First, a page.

And then we just worked so well together. I mean, I'll tell everybody a fun fact here. I've said it a few times before, but I call it the shoe box. And, so when Ned and I first started working together, I couldn't use a computer, back then. And so because I didn't have a Mac, now I have a Mac. Now life is good. But anyway, so literally, I would have scribbled notes on a shoe box, and nobody besides dad could ever figure out what I was talking about.

Marlin Detweiler:

In the shoe box.

Ned Bustard:

Yeah, not on the shoe box.

Laurie Detweiler:

No, no explanation needed. I could just take the shoe box, hand it to Ned, and he and I just from the very, very beginning, that was understood each other's language...

Ned Bustard:

Yeah, that's that was what was kind of amazing about our work process is that, that you and I communicate. I don't know, you can't Jerry rig that. It's just we get each other, and we had a similar vision and the things you loved were the things I loved. And that really helped move the move the game forward.

Laurie Detweiler:

That was so true in Omnibus, I mean, yeah, beautiful books. They're just beautiful. Yeah.

Marlin Detweiler:

For the audience's sake, Ned was the layout and design talent on all six of the Omnibus texts, and they've been well received. The beauty of it is very notable when you pick up a book. They're pretty substantial, too, because of their page count, but the beauty within them is really something that many people have commented on.

Ned Bustard:

Well, can I go back to what you were talking about? The P is for pig painting. And I think for me that that's an important thing to bring up is that Leslie and I would talk about this, and this is a soapbox of hers is that, we're always forming the imagination of our children, and there's no, there's no neutral, thing that everything you're doing is shaping your child.

I go to a Presbyterian church, so it's a big white box. And I always tell the folks that I'm like, you are making a theological statement by this big white box that now, whether it's a good statement or bad statement, that can be debated. But I think there's this idea that if it's if there's something that's not there, then that doesn't really communicate something.

So like a blank wall doesn't really say anything. No it does, it just might not say the thing that you're wanting to say. And so the idea of giving our children fine art at, at the level of phonics level is not that they're going to necessarily remember that painting or specific painting, but they are going to have their minds and their hearts shaped by that early exposure to beauty.

And Leslie would say that, that it's it's that shaping of beauty that prepares us really for Christ.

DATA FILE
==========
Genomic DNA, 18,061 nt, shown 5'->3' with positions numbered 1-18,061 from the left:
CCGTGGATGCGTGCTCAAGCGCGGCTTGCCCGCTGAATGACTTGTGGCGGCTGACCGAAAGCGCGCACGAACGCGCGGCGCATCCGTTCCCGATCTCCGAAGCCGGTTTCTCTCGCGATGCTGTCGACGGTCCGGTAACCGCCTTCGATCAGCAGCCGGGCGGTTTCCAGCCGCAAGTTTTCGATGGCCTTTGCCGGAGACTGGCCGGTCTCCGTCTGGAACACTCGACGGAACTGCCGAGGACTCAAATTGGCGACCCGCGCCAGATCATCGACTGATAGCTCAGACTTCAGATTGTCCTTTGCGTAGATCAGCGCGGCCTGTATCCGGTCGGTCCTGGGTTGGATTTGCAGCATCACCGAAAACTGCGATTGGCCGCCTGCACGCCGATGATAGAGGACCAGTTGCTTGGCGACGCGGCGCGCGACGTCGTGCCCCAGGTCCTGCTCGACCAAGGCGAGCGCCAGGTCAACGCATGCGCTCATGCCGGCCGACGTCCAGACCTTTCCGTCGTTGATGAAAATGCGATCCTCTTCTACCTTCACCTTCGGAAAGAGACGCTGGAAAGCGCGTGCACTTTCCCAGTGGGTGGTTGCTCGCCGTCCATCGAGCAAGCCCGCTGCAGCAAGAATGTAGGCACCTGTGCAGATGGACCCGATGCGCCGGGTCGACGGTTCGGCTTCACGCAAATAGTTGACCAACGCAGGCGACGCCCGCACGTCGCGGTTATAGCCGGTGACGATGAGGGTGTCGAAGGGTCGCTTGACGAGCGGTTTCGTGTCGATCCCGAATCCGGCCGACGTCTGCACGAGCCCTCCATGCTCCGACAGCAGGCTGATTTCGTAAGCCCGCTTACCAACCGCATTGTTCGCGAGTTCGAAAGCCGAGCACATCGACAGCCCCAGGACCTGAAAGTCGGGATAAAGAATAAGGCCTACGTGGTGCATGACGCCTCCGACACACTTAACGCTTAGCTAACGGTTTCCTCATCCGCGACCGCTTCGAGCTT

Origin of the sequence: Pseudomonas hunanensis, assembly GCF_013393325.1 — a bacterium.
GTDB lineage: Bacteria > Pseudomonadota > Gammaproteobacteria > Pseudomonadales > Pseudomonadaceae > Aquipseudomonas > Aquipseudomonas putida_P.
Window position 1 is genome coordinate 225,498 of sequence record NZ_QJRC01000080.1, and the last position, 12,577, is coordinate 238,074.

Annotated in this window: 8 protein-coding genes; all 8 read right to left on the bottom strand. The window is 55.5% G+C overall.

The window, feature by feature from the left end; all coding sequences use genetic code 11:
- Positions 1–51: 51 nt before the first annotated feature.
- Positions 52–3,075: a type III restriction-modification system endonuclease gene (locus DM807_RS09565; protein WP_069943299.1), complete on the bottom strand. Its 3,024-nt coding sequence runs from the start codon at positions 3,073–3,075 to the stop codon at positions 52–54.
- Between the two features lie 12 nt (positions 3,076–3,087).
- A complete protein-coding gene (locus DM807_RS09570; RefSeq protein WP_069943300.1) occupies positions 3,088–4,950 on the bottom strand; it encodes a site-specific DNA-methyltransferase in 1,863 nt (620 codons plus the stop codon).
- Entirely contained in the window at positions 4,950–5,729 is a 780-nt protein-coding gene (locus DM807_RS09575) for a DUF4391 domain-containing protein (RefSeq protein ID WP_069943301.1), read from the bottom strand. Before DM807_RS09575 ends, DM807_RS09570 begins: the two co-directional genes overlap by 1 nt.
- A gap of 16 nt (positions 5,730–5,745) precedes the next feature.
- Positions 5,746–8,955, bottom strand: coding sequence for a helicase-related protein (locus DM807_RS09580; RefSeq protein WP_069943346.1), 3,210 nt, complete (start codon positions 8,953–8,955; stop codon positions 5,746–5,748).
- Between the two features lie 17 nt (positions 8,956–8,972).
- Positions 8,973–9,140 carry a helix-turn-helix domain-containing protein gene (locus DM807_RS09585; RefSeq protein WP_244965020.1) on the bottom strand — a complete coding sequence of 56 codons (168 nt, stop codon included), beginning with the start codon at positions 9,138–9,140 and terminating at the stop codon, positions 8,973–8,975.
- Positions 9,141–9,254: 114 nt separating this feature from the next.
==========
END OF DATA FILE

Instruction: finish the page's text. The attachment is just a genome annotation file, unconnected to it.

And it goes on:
Marlin Detweiler:

Absolutely. Unpack that a little bit more. How does, attention to beauty at a young age follow us into an understanding of the world in which you live, and the truth.

Laurie Detweiler:

And who God is.

Ned Bustard:

Well, I would say not. And, you know, not even at a young age, I would say that we as adults tend to, impoverish ourselves forcefully by not attending to beauty. Laurie mentioned Leslie's poetry. Leslie's poetry is just about attention to beauty. It's stopping and looking at a leaf and that we as as people are conditioned in our culture.

You know, busyness is the highest good, you know? How are you doing? Well. I'm busy. Well, that must be a good thing. Well, it might be. Or it might be that you're you're missing all of what God has set out in front of you, because a busy person can't stop and look at a leaf and find, you know, a ladybug crawling up it.

As far as how it relates to our understanding of God, I think that when you think about God is as maker. You know, the first thing we find out in Genesis is God made things and he evaluates them. He says it's good and so we talk about goodness, truth and beauty. You know, these these, transcendental and that they're all coming from God and they're leading us to God as the maker.

And I would say that with beauty, it is it is such a shaping thing when we talk about, you know, how music moves us or art, these things are things that get beyond our defensive. One of the great lines,Ty Fischer, the headmaster at Veritas Academy, said in, my book Teaching Beauty, he talks about how the bridges from truth to our society are burned like we can't get to society through truth.

You can't get there through goodness because our society just has said that's not applicable anymore, but beauty. We can still cross that bridge and talk to our neighbors because they don't have defenses for that.